What Affects Aggregate Stability and How it is Managed

The stability of aggregates is affected by soil properties that change relatively little and by properties that change in response to changes in vegetation and management. As a result, measurements of the aggregate stability of a given soil should be compared only with measurements for the same or similar soils with similar textures.

Soil properties.—Soil properties that change relatively little include texture and type of clay. Expansion and contraction of clay particles as they become moist and then dry can shift and crack the soil mass and create or break apart aggregates. Calcium in the soil generally promotes aggregation, whereas sodium promotes dispersion. The quantity of calcium and sodium is specific to each type of soil.

Vegetation.—Management affects the plant community. Changes in the composition, distribution, and productivity of plant species affect aggregation-related soil properties, including aggregate stability, the amount and type of organic matter in the soil, and the composition and size of the soil biotic community. The amount of plant cover and the size of bare patches also are important. The centers of large bare spaces receive few inputs of organic matter and are susceptible to degradation.

Grazing.—Disturbance of the soil surface by grazing animals has both beneficial and detrimental effects on aggregate stability. It breaks the soil apart, exposing the organic matter “glues” to degradation and loss by erosion; however, it also can incorporate litter and standing dead vegetation into the soil, increasing the content of organic matter in the soil. Heavy grazing that significantly reduces plant production disrupts the formation of aggregates by reducing the inputs of organic matter. Grazing is more likely to increase aggregate stability in areas where an unusually large amount of standing dead material is on the soil surface and the risk of erosion is not increased by removal of plant material and disturbance of the soil surface.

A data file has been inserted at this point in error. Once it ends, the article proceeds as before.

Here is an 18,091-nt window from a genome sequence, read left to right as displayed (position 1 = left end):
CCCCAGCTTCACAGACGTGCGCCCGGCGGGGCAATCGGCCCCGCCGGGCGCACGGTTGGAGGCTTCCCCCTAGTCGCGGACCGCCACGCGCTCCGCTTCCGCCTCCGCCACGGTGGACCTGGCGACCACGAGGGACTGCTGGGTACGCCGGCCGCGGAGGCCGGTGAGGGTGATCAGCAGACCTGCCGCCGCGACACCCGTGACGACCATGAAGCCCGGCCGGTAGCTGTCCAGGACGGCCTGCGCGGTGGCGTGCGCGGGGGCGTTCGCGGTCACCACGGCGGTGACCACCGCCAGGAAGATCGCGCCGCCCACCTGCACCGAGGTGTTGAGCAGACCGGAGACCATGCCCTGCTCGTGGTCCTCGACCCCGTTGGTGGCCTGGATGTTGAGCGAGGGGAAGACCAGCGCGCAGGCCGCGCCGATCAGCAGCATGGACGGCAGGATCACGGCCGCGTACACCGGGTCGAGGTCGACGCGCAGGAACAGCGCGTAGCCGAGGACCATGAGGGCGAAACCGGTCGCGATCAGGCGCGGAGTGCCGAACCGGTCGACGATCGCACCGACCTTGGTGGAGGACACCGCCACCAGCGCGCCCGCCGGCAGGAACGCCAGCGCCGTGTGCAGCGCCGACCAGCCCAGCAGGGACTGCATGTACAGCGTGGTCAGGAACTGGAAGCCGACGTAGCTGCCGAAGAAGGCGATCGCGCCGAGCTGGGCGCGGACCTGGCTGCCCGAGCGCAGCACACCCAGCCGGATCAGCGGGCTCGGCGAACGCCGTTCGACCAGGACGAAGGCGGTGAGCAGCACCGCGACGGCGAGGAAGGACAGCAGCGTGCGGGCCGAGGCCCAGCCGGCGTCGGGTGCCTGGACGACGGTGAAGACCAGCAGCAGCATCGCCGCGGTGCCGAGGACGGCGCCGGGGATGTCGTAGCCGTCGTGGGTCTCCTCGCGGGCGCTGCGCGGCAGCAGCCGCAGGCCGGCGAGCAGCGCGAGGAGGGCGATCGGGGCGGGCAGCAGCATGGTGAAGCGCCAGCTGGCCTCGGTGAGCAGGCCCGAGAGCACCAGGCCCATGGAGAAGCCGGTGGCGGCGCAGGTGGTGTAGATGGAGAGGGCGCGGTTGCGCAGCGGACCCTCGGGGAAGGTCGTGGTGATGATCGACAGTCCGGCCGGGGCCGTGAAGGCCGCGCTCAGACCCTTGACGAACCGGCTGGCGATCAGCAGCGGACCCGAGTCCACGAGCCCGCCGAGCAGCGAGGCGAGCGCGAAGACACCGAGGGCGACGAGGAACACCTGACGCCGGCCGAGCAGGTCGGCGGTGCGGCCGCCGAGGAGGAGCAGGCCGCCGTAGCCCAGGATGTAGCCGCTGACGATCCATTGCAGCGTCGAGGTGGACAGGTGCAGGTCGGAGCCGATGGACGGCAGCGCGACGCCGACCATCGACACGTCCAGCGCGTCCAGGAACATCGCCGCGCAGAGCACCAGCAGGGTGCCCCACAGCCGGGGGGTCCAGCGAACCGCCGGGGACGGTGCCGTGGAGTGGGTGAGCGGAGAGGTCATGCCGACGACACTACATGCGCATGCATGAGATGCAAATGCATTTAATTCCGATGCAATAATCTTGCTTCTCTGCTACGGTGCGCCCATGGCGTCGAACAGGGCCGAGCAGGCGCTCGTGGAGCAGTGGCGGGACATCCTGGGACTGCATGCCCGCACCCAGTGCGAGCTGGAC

You can improve the productivity of rangeland through good range management which normally increases aggregate stability. A few practices that you could use include:

• Maintain the optimum amount of live vegetation and litter
in order to maintain the content of organic matter and soil
structure and control erosion.
• Decrease the number and size of bare areas.
• Minimize soil surface disturbances, especially in arid

Try putting these practices into action on land that you have access too.